Watch out: at installations using aluminum wire to bring power to the outside compressor/condenser unit the electrical connections between the aluminum wire and the lugs inside the service switch can fail, leading to overheating, loss of cooling, repeated cooling outages, and even an electrical fire. Extra care in making aluminum wire connections such as using an approved antioxidant and proper connection torquing significantly reduce this hazard. Details are at ALUMINUM WIRING HAZARDS & REPAIRS.
Split System Air Conditioner Air Filter Maintenance - How to Clean a Split System Air Conditioner Filter
Wall-mounted split system air conditioners as well as window air conditioner units include one or more removable air filters that are designed to be simply rinsed clean using cold water.
You can wash these plastic mesh filters in the kitchen sink using a dish sprayer but I prefer to perform the operation outdoors (shown below). Outside avoids messing up the kitchen and eliminates any risk of drain clogs.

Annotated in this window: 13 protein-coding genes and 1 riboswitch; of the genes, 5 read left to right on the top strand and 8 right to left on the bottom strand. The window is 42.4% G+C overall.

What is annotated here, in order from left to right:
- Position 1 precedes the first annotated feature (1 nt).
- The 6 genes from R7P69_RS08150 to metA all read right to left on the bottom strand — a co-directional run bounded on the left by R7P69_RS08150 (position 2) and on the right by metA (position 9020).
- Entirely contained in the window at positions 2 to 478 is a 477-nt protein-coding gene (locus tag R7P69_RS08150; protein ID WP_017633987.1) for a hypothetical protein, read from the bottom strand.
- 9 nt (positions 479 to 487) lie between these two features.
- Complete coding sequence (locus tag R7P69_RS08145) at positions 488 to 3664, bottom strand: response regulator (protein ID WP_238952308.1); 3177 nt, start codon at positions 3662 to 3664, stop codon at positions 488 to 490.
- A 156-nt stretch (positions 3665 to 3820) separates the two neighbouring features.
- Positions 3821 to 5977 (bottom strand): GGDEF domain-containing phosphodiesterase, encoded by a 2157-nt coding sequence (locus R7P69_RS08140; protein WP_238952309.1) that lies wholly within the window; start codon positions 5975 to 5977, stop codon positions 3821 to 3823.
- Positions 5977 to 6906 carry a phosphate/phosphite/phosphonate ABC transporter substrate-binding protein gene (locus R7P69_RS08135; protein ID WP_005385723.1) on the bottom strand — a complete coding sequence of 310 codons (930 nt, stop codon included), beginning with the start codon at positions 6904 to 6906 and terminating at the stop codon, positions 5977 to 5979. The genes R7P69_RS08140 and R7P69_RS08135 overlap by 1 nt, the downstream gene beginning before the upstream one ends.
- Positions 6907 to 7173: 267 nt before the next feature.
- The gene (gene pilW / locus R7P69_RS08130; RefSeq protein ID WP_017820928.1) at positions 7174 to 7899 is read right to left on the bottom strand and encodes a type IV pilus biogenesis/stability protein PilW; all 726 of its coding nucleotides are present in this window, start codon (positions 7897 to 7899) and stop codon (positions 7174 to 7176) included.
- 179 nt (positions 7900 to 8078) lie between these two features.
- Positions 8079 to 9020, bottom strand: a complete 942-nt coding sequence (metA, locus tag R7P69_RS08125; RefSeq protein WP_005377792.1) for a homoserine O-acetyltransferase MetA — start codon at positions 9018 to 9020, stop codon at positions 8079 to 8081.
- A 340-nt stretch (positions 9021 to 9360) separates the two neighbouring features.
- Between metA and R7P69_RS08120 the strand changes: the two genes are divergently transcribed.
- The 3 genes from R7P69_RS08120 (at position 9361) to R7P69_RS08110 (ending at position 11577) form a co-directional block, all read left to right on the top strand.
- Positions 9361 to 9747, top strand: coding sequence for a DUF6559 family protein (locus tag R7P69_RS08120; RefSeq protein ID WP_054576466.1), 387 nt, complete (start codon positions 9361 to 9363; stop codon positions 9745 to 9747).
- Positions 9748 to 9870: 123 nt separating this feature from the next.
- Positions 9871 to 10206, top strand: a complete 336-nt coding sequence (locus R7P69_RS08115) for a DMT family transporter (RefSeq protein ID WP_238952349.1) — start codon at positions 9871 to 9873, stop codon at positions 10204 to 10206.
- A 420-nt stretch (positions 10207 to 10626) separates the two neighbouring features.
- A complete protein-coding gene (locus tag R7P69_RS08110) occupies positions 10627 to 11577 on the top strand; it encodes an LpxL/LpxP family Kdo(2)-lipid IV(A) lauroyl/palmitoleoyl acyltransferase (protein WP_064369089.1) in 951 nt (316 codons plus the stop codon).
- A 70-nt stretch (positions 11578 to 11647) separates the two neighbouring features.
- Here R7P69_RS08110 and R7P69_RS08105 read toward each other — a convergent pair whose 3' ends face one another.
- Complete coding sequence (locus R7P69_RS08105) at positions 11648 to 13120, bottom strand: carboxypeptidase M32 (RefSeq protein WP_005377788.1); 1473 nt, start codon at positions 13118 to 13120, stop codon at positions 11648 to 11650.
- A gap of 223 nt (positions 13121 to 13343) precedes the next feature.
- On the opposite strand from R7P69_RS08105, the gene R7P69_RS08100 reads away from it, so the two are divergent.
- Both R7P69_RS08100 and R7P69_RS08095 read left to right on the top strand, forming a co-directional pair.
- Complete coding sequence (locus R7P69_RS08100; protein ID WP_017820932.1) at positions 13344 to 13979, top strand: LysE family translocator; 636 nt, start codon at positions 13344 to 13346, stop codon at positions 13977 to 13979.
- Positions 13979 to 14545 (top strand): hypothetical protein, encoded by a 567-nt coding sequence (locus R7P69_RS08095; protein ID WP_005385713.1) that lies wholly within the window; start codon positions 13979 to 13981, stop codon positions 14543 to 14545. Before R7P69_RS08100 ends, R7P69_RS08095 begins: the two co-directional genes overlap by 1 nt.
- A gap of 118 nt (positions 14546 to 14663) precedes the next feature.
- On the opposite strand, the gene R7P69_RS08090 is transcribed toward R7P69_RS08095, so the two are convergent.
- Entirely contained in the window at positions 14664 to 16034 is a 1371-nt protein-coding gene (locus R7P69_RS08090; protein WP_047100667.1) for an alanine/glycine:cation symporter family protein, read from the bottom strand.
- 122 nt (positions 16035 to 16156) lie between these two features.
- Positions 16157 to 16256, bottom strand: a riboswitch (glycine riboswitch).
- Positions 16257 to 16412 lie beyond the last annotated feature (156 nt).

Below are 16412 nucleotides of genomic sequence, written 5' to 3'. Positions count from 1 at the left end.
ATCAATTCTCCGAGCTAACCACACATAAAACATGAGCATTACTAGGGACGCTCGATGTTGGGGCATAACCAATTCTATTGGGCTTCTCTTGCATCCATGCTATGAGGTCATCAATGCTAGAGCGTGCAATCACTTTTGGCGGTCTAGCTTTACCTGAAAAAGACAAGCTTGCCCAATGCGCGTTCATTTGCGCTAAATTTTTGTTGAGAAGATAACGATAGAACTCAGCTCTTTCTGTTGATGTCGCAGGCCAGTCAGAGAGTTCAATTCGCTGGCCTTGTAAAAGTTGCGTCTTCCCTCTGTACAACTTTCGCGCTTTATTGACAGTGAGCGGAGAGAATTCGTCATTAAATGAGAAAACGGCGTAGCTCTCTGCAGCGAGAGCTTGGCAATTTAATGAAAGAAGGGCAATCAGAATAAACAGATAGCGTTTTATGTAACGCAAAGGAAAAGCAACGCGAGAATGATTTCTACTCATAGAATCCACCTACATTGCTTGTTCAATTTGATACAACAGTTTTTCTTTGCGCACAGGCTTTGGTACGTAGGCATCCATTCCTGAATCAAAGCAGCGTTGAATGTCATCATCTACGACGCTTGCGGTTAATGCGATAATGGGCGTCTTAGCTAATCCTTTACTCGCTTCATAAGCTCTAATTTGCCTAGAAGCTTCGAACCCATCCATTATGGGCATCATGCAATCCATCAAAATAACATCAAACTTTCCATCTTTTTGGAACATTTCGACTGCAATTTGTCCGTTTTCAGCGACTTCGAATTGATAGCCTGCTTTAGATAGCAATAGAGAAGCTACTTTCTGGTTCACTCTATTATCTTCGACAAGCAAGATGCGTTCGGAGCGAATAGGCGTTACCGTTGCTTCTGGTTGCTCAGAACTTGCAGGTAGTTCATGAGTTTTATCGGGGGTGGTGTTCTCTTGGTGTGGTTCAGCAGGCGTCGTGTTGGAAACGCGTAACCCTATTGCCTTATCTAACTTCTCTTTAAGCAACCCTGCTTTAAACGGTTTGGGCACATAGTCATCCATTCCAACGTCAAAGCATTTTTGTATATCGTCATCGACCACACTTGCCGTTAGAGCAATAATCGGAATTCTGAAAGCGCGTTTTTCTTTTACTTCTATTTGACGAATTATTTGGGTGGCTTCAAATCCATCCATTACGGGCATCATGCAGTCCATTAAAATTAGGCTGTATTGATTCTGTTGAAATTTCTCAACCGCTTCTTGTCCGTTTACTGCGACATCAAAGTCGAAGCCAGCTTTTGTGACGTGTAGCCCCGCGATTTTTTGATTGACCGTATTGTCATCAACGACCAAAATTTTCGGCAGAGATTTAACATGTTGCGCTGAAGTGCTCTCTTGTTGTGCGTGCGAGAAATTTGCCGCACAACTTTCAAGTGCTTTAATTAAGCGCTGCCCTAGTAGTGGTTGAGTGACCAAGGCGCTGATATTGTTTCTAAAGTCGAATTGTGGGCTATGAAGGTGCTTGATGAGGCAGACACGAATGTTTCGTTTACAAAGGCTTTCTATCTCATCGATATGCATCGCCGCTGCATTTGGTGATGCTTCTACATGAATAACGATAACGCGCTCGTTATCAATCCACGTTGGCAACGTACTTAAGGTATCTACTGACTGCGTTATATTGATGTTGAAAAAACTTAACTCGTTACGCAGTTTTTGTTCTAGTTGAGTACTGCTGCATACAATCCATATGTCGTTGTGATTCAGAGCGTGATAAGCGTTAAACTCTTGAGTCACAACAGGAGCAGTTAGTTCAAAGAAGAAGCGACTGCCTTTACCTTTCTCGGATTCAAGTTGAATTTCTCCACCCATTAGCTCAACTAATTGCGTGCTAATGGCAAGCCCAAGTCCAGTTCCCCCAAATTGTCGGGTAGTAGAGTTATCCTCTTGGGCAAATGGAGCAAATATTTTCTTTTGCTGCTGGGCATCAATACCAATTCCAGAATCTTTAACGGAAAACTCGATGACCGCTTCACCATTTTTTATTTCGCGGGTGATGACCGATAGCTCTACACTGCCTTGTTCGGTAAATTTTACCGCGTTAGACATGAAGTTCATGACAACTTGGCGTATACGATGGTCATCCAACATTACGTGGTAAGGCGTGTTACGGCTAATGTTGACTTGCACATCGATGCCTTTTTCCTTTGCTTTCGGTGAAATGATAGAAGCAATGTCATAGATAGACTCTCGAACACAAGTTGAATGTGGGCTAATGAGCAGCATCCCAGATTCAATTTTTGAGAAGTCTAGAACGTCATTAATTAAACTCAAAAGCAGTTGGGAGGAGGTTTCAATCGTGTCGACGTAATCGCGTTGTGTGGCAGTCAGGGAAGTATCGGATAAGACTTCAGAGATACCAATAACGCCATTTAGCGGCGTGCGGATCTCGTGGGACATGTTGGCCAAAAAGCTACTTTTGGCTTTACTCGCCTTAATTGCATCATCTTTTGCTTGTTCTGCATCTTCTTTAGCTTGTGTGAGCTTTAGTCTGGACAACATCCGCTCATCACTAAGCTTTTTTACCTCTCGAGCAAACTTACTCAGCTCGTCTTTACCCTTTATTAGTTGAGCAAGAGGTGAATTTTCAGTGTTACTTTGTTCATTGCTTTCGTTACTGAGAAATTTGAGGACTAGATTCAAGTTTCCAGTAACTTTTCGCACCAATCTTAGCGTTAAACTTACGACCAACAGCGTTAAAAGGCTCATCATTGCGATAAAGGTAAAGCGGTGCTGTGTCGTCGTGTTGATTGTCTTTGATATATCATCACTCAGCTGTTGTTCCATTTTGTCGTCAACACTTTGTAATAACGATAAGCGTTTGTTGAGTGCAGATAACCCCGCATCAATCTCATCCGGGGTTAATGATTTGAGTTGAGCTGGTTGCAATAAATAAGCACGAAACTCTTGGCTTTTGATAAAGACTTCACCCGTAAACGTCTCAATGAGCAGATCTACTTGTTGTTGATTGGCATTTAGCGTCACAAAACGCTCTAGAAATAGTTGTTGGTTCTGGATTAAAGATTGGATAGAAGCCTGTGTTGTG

Watch out: We have read of washable air filters that can be sent through your dishwasher. We do not recommend this step - as you risk clogging the dishwasher or its pump with dust and debris that wash off of the air filter.
We took two photos (shown below) of a pair of washable air filters pulled from the indoor cooling unit of a wall mounted split-system air conditioner used in our lab.
Holding up the two washable air filters and trying to peer through them, even in the dim afternoon light, that the clean filter (on the right) is almost transparent, while the dirty air filter (at left in our photo) is completely opaque.